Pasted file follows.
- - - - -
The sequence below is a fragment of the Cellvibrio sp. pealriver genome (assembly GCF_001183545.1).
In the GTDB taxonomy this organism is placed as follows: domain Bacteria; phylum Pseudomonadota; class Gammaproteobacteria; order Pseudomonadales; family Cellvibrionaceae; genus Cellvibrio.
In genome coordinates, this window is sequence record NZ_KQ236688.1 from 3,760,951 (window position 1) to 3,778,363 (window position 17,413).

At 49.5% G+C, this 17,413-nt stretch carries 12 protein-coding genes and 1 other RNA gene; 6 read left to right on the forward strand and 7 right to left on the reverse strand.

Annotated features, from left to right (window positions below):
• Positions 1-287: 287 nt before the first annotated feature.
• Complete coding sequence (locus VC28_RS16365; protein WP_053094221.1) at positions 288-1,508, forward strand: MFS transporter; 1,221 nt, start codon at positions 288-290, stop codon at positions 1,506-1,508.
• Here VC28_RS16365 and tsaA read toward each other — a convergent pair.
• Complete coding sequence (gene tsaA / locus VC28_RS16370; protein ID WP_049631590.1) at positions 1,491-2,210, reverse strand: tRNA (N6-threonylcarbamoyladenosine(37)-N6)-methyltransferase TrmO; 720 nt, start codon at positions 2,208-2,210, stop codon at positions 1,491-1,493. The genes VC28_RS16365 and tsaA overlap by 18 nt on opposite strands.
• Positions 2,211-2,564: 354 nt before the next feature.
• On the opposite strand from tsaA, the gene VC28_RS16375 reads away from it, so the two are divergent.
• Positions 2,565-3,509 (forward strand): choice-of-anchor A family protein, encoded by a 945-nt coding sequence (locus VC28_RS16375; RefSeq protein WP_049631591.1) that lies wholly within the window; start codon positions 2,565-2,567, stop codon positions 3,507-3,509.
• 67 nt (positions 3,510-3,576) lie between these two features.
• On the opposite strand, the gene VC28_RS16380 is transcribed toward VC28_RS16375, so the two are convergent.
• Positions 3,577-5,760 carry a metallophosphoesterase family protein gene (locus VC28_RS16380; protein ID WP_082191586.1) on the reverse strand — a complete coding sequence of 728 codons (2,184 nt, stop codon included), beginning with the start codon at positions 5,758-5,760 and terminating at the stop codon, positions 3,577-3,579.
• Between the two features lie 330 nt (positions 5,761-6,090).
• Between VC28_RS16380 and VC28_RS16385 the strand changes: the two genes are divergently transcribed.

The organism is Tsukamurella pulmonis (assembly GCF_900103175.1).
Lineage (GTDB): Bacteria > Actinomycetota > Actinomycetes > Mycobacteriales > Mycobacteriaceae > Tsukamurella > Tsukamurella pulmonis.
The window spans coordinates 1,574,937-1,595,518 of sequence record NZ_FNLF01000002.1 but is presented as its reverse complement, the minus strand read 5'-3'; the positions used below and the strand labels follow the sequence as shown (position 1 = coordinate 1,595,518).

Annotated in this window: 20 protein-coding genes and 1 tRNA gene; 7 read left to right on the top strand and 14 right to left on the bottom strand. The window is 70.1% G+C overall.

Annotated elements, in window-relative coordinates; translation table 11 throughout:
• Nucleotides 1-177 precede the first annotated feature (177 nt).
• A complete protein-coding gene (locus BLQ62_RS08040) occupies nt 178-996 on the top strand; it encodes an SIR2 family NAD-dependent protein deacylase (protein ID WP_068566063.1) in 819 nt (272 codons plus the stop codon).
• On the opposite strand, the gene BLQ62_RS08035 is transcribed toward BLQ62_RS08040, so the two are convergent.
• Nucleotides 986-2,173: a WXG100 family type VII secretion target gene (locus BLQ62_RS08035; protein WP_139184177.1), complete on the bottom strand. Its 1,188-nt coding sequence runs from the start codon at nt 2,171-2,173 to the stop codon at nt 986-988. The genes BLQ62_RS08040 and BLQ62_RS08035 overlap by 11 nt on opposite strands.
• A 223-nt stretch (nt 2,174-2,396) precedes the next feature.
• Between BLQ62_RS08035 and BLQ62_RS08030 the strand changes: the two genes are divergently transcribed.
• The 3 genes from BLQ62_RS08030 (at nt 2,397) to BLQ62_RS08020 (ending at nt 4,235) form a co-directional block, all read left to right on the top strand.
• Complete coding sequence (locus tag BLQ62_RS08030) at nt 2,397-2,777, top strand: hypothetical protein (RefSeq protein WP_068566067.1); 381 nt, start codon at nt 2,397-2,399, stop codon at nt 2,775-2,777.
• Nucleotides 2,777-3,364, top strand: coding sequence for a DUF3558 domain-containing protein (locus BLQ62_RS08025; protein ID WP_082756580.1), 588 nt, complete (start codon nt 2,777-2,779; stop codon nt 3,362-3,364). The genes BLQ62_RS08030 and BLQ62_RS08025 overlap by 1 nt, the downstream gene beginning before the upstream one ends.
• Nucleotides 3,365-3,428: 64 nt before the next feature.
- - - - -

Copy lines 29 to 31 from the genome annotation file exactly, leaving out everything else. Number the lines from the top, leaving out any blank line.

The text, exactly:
• The 3 genes from BLQ62_RS08030 (at nt 2,397) to BLQ62_RS08020 (ending at nt 4,235) form a co-directional block, all read left to right on the top strand.
• Complete coding sequence (locus tag BLQ62_RS08030) at nt 2,397-2,777, top strand: hypothetical protein (RefSeq protein WP_068566067.1); 381 nt, start codon at nt 2,397-2,399, stop codon at nt 2,775-2,777.
• Nucleotides 2,777-3,364, top strand: coding sequence for a DUF3558 domain-containing protein (locus BLQ62_RS08025; protein ID WP_082756580.1), 588 nt, complete (start codon nt 2,777-2,779; stop codon nt 3,362-3,364). The genes BLQ62_RS08030 and BLQ62_RS08025 overlap by 1 nt, the downstream gene beginning before the upstream one ends.